TCC updated its Academic Continuity Plan on Sept. 1, ensuring that school and administrative services would carry on regardless of disruptions.
The beginning of the semester brought many headaches for students, staff and faculty. Temperatures fell below freezing, with wind chills of up to negative 10 degrees. A wind chill advisory was issued by the National Weather Service as well as The Electric Reliability Council of Texas issuing weather-watch notifications. This forecasted significant weather, with higher electrical demand and the potential for lower reserves.
When it was announced that classes would begin as scheduled many students took to social media to air their anger and criticism of the school’s decision because of freezing temperature and lack of childcare.
“I felt a little disappointed is the best word to use for that,” said SE student Cheyenne Kingston. “It was a little difficult mostly for me due to the fact I have a 2-year-old son and I’m a single mom and his daycare was closed. I had the grace of my great aunt who is a 70-year-old woman, to opt to watch not only my child but my cousin’s.”
The ACP puts in place safeguards for many factors such as pandemic, weather or infrastructure failure like those that affected NW.
Other departments like administration and student services would also be able to continue supporting students and staff online or over the phone depending on the scenario.
“We learned a lot in the pandemic [about] the ability to provide services and instruction in a remote setting where possible.” said Vice Chancellor and Provost Shelly Pearson. “It is actually much preferable to shutting down.”
Each instructor is responsible for informing students of how class will be conducted in case of disruptions. The main goal is to ensure that learning occurs online either synchronously or asynchronously.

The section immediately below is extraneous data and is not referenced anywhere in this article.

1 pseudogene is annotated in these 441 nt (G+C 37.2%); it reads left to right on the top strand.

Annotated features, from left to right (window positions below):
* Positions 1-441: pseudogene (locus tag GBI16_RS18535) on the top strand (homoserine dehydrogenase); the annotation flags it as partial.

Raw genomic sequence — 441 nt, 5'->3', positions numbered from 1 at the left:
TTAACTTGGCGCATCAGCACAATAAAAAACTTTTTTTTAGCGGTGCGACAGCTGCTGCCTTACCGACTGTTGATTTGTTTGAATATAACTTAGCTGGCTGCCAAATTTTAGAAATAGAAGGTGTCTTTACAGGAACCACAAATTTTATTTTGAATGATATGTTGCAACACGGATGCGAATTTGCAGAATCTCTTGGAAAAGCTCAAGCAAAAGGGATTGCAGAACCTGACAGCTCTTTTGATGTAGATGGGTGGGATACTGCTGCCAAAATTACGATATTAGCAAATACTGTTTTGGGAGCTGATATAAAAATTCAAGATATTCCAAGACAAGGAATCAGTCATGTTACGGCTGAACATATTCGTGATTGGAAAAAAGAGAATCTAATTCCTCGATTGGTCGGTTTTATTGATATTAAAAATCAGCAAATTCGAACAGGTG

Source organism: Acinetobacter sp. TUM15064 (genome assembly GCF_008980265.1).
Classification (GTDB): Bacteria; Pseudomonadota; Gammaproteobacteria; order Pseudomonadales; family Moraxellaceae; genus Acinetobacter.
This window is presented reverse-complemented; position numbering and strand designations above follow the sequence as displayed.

“we’ve been doing a lot of communication out to the campuses, to the faculty, to campus leadership on different types of scenarios,” said Pearson. “What responsibilities are but the overall purpose is to keep the business going, to keep instruction and for the students.”
The roads had cleared up in most places except for a few patches of ice. One of the other issues students faced was the extreme cold.
“I felt very underdressed,” Kingston said. “I usually run hot, so I just wear a thin jacket. I don’t really have a coat because, I mean, its Texas, I just hope that they will have food for thought next time It happens because I know in February there’s probably a bigger possibility.”
It was not only students who had concerns about coming to school. Staff members also had to think hard about making it to work.
“I’m a person who doesn’t drive, so I have my roommates who give me rides to school because they’re also students. So depending on that or how comfortable they feel depends on how, or if I can even get to my job,” said Saige Belden, a barista at Caffe Noliz and NE student.
“So whatever best fits their class, their situation, they’re free to do within general parameters,” Pearson said. “However, the primary thing that we stress is that they must communicate that out with students. Whatever would be due next time or however they want to handle that particular situation.”
The ACP is extensive and takes many factors and people to determine whether school stays open or goes online.
“The decision was made following a meeting of the Inclement Weather Team to report on weather, roadways, and conditions at TCC campuses and facilities”, said Reginald Gates, Vice Chancellor of Communications. “The Inclement Weather Team members include the Chancellor, the Chief Financial Officer, the Vice Chancellor and Provost, the Vice Chancellor for Communications and External Affairs, Police Department Executive Personnel, the Director of Facilities Operations, the District Director of Digital Strategy, and the Director of Emergency Management & Business Continuity.”
College brings together groups of students who may not all have the same tools they need for classes. In the past, the classes, especially during the COVID shutdown, provided devices for students to borrow from the library so they could continue their work.
“We have resources for the students,” said Pearson. “We just need to know that whether or not that student needs it and how to direct that student to those resources.”